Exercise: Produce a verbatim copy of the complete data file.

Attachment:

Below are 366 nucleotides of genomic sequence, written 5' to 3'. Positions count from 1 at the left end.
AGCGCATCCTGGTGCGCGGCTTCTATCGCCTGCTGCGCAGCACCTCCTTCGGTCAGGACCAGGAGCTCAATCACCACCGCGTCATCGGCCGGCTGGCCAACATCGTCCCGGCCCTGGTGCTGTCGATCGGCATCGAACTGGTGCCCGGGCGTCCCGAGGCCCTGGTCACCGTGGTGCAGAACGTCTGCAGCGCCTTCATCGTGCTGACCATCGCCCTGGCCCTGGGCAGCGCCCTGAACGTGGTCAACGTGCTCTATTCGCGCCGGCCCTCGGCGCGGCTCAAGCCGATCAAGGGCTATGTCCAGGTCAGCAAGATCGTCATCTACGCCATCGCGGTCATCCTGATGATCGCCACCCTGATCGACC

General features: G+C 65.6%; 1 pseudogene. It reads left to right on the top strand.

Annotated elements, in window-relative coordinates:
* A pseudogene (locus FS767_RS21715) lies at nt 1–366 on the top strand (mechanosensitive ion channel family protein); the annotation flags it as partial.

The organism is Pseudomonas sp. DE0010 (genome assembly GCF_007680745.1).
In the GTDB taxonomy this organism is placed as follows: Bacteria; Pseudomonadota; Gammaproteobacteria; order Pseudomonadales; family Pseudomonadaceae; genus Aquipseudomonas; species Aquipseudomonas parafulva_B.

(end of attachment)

Below are 366 nucleotides of genomic sequence, written 5' to 3'. Positions count from 1 at the left end.
AGCGCATCCTGGTGCGCGGCTTCTATCGCCTGCTGCGCAGCACCTCCTTCGGTCAGGACCAGGAGCTCAATCACCACCGCGTCATCGGCCGGCTGGCCAACATCGTCCCGGCCCTGGTGCTGTCGATCGGCATCGAACTGGTGCCCGGGCGTCCCGAGGCCCTGGTCACCGTGGTGCAGAACGTCTGCAGCGCCTTCATCGTGCTGACCATCGCCCTGGCCCTGGGCAGCGCCCTGAACGTGGTCAACGTGCTCTATTCGCGCCGGCCCTCGGCGCGGCTCAAGCCGATCAAGGGCTATGTCCAGGTCAGCAAGATCGTCATCTACGCCATCGCGGTCATCCTGATGATCGCCACCCTGATCGACC

General features: G+C 65.6%; 1 pseudogene. It reads left to right on the top strand.

Annotated elements, in window-relative coordinates:
* A pseudogene (locus FS767_RS21715) lies at nt 1–366 on the top strand (mechanosensitive ion channel family protein); the annotation flags it as partial.

The organism is Pseudomonas sp. DE0010 (genome assembly GCF_007680745.1).
In the GTDB taxonomy this organism is placed as follows: Bacteria; Pseudomonadota; Gammaproteobacteria; order Pseudomonadales; family Pseudomonadaceae; genus Aquipseudomonas; species Aquipseudomonas parafulva_B.